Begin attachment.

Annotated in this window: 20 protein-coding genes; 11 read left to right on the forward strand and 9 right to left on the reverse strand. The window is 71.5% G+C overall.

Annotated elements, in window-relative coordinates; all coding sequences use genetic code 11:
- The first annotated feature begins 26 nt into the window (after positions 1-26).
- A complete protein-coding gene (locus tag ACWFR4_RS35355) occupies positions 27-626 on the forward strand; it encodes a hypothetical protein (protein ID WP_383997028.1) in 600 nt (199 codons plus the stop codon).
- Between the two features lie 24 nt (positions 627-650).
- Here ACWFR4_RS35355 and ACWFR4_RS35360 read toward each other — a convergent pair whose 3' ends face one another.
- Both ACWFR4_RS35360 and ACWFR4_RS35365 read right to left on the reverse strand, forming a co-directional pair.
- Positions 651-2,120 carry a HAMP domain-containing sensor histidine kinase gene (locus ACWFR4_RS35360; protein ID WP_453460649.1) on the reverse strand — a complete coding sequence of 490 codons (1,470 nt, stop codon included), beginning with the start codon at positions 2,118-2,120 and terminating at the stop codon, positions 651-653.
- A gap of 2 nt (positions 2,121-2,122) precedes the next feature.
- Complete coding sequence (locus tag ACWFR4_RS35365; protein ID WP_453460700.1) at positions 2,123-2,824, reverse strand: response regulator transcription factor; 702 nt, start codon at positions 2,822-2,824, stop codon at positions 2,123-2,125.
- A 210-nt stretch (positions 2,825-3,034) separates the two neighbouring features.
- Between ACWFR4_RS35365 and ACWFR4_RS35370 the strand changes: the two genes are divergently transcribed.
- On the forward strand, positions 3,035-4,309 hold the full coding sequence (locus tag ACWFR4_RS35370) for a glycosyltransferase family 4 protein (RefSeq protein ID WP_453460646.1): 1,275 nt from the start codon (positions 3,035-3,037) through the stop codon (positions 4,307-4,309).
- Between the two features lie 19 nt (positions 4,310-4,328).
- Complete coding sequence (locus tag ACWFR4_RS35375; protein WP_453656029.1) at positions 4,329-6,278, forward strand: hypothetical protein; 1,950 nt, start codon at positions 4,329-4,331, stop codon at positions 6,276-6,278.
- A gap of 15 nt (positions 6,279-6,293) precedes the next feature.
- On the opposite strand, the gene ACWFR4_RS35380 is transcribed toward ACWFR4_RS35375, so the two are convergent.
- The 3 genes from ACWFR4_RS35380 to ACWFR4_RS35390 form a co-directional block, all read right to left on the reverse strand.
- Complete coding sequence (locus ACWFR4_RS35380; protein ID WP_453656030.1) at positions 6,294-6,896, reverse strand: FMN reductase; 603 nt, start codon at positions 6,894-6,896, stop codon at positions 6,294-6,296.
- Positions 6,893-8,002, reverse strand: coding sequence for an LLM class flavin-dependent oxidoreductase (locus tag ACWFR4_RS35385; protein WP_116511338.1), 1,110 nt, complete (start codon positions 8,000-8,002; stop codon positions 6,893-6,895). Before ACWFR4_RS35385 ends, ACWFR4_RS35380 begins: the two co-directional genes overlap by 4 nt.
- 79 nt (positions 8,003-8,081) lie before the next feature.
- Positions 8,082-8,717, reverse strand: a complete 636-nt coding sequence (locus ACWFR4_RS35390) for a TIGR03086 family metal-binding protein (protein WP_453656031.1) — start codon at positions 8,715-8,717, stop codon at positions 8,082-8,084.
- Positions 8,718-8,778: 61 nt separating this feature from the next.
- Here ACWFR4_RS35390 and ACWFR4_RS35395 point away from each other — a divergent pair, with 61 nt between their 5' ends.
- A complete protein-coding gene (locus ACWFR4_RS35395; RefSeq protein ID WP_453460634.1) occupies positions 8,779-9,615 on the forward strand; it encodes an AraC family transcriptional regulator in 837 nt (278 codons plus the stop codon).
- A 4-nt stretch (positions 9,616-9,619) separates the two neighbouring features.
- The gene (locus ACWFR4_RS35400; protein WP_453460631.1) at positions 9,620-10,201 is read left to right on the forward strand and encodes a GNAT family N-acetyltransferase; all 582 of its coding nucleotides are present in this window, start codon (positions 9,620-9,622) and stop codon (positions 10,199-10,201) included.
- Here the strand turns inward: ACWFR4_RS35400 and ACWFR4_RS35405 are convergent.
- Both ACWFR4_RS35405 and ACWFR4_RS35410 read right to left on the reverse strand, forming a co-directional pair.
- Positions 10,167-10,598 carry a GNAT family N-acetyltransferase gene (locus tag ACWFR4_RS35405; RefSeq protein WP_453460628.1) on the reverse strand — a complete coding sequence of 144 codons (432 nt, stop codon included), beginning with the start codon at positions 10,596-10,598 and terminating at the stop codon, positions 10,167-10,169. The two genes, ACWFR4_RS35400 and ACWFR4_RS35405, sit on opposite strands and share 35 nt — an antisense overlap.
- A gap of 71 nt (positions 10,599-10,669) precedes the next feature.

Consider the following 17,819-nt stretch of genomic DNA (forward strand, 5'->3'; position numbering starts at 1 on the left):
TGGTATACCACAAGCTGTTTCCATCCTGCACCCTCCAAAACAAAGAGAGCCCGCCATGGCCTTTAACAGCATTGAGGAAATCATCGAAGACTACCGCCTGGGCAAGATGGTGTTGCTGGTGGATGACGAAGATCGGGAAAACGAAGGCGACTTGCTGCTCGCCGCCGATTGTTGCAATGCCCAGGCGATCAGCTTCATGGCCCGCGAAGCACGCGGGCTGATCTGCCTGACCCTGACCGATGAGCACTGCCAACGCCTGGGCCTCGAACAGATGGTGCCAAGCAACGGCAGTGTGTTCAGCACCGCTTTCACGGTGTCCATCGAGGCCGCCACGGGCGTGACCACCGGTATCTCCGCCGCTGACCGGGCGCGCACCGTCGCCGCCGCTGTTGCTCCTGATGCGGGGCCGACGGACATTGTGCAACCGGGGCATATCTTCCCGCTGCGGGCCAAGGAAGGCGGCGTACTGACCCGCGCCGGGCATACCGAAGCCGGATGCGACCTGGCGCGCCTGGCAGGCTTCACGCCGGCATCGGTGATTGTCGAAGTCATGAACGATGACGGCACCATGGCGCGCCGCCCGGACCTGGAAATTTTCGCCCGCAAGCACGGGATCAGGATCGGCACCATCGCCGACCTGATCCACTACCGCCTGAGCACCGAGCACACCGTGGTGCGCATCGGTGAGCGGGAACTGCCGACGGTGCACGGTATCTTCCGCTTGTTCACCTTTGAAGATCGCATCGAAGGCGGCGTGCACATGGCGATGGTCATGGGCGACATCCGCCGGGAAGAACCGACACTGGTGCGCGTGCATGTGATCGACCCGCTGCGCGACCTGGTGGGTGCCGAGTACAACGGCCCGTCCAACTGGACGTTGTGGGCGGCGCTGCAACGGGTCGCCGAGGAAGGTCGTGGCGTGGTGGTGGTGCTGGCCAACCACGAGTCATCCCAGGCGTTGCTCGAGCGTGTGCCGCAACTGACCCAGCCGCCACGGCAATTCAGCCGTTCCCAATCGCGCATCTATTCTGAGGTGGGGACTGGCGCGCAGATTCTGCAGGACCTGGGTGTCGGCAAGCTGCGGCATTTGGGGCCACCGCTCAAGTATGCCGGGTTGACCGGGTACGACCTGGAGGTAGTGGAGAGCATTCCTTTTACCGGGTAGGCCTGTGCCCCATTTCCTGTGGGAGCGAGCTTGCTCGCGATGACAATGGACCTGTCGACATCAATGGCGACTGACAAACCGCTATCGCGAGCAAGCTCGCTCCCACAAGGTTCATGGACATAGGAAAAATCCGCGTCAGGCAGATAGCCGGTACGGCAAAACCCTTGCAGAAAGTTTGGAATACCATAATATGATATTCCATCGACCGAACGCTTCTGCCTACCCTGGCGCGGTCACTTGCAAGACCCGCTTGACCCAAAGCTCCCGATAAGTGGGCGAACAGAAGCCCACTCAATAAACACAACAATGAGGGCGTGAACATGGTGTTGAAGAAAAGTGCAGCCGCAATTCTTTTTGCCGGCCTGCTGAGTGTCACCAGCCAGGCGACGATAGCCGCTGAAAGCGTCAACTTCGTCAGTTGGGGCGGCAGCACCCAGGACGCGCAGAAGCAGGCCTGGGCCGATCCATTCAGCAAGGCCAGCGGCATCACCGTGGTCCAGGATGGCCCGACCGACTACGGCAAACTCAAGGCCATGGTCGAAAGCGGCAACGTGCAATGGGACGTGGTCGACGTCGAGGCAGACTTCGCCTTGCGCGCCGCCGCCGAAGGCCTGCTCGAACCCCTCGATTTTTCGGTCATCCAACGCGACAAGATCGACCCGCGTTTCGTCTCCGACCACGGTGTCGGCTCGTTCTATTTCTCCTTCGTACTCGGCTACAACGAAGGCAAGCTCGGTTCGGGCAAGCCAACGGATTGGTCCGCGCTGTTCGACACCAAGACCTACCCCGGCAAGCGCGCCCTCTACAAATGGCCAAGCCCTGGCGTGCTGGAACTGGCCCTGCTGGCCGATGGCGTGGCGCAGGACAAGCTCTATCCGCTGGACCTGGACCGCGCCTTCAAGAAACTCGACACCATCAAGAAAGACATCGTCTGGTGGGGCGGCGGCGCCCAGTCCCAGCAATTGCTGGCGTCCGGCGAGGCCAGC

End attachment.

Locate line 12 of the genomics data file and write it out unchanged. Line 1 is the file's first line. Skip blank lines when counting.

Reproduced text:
- Between ACWFR4_RS35365 and ACWFR4_RS35370 the strand changes: the two genes are divergently transcribed.